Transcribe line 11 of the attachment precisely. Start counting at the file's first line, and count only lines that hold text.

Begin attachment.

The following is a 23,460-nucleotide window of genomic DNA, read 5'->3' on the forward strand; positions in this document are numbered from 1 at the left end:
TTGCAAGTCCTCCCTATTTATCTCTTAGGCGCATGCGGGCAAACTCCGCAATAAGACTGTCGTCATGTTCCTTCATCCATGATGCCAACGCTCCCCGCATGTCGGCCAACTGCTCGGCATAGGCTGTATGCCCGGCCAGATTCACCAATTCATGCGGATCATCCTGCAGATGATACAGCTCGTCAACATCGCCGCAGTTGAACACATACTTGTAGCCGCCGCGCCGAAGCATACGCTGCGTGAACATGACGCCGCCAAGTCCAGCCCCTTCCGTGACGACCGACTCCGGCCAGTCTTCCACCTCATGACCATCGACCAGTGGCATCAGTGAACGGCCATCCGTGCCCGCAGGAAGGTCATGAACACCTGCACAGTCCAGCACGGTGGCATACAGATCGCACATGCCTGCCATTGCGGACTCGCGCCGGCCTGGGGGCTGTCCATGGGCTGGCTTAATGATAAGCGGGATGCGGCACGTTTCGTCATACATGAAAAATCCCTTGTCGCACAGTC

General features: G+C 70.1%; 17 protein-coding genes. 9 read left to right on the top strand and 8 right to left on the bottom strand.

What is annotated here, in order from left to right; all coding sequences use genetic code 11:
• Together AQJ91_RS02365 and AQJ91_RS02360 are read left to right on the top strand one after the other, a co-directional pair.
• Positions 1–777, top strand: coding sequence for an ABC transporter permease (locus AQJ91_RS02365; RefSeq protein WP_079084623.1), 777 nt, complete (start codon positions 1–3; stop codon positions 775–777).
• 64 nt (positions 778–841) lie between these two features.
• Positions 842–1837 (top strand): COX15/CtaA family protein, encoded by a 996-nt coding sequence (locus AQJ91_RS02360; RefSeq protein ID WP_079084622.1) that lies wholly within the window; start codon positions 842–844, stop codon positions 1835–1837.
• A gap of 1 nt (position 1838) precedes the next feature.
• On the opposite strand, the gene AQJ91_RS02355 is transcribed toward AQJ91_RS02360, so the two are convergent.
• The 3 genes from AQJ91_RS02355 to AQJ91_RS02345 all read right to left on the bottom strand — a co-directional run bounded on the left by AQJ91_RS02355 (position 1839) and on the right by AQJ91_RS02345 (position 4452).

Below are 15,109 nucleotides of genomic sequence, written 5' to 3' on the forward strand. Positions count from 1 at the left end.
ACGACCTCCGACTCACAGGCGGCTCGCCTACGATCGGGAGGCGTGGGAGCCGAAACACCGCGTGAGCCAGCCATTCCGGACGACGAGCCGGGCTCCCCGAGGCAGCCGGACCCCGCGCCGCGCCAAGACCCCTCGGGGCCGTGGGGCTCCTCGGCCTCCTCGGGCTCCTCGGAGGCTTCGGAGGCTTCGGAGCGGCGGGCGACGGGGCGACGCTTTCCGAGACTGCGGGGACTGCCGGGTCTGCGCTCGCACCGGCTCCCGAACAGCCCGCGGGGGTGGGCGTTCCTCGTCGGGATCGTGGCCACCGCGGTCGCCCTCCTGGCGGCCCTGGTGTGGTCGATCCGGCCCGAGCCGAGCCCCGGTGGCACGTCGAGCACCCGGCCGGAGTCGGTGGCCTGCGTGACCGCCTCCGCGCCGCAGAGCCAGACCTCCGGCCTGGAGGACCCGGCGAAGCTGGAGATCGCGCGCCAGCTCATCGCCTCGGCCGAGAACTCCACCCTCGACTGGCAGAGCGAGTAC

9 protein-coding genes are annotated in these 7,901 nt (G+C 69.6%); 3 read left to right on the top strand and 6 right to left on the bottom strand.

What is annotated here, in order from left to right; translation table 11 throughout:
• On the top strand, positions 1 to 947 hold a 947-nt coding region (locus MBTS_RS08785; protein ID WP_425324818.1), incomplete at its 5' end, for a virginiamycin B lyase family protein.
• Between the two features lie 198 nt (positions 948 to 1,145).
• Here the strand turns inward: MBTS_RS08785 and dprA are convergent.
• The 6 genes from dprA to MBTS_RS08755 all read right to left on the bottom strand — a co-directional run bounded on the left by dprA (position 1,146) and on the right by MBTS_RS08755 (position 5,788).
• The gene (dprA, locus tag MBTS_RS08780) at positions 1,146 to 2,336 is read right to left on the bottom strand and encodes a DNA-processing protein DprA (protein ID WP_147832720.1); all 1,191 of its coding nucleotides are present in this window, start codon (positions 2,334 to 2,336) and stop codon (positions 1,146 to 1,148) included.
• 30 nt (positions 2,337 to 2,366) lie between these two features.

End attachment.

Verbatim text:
• The 3 genes from AQJ91_RS02355 to AQJ91_RS02345 all read right to left on the bottom strand — a co-directional run bounded on the left by AQJ91_RS02355 (position 1839) and on the right by AQJ91_RS02345 (position 4452).